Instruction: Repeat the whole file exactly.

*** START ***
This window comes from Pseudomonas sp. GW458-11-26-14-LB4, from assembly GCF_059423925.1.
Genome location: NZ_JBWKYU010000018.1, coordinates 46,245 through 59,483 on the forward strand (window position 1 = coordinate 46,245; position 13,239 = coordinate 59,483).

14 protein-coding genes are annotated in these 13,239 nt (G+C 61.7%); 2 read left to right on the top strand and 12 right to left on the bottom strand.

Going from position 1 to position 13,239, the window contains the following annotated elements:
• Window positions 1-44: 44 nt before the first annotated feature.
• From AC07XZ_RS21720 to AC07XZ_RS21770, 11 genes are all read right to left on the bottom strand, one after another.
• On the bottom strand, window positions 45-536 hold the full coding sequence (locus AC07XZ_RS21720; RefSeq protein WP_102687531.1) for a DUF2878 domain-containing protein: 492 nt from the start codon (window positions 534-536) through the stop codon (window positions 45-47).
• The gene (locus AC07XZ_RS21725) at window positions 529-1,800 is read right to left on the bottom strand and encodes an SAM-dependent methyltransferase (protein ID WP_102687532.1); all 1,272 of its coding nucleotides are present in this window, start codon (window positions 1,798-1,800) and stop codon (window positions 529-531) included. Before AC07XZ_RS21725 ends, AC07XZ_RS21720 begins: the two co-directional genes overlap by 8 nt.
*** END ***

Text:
This window comes from Pseudomonas sp. GW458-11-26-14-LB4, from assembly GCF_059423925.1.
Genome location: NZ_JBWKYU010000018.1, coordinates 46,245 through 59,483 on the forward strand (window position 1 = coordinate 46,245; position 13,239 = coordinate 59,483).

14 protein-coding genes are annotated in these 13,239 nt (G+C 61.7%); 2 read left to right on the top strand and 12 right to left on the bottom strand.

Going from position 1 to position 13,239, the window contains the following annotated elements:
• Window positions 1-44: 44 nt before the first annotated feature.
• From AC07XZ_RS21720 to AC07XZ_RS21770, 11 genes are all read right to left on the bottom strand, one after another.
• On the bottom strand, window positions 45-536 hold the full coding sequence (locus AC07XZ_RS21720; RefSeq protein WP_102687531.1) for a DUF2878 domain-containing protein: 492 nt from the start codon (window positions 534-536) through the stop codon (window positions 45-47).
• The gene (locus AC07XZ_RS21725) at window positions 529-1,800 is read right to left on the bottom strand and encodes an SAM-dependent methyltransferase (protein ID WP_102687532.1); all 1,272 of its coding nucleotides are present in this window, start codon (window positions 1,798-1,800) and stop codon (window positions 529-531) included. Before AC07XZ_RS21725 ends, AC07XZ_RS21720 begins: the two co-directional genes overlap by 8 nt.